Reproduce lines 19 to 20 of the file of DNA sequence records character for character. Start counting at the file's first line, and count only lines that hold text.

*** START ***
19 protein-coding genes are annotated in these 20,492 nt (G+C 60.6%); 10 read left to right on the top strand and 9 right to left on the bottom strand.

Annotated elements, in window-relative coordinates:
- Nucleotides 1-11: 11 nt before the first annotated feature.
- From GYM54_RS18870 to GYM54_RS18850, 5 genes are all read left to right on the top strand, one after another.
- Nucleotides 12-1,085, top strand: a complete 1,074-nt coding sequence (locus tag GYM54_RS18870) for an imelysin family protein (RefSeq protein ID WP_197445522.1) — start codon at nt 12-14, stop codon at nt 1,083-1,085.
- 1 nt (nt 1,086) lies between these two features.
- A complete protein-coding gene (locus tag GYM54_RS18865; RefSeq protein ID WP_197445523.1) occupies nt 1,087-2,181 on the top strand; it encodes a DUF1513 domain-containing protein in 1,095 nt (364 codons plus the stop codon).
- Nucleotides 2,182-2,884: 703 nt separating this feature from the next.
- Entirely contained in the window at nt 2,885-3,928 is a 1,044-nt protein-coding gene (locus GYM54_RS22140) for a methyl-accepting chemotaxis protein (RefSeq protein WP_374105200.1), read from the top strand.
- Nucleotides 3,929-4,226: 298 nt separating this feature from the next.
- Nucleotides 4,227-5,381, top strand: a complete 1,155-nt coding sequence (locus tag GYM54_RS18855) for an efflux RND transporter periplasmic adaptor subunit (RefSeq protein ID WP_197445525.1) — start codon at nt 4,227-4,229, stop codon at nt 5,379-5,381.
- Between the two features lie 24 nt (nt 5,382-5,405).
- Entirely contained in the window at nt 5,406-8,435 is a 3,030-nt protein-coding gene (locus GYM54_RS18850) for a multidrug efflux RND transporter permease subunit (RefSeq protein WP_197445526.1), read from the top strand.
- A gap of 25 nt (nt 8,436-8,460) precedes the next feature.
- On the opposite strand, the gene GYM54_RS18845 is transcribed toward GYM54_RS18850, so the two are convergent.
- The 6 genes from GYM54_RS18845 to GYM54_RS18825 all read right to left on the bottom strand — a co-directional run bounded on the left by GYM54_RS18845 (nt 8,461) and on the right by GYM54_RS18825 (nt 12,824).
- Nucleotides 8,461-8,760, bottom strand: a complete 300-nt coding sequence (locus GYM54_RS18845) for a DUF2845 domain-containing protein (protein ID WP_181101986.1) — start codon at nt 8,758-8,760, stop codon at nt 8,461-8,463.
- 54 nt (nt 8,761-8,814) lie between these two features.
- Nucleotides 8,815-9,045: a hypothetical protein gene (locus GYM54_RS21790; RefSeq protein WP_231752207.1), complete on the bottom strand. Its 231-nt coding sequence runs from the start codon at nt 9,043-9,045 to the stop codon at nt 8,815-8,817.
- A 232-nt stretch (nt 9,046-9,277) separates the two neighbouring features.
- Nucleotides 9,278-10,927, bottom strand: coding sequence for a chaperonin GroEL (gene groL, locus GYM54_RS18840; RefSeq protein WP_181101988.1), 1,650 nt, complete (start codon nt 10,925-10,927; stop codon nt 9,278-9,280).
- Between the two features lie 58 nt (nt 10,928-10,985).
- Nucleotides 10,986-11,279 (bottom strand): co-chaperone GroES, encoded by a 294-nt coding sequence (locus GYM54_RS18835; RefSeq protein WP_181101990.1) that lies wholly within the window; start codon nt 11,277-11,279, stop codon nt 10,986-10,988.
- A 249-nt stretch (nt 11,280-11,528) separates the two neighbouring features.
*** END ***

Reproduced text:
- Nucleotides 8,815-9,045: a hypothetical protein gene (locus GYM54_RS21790; RefSeq protein WP_231752207.1), complete on the bottom strand. Its 231-nt coding sequence runs from the start codon at nt 9,043-9,045 to the stop codon at nt 8,815-8,817.
- A 232-nt stretch (nt 9,046-9,277) separates the two neighbouring features.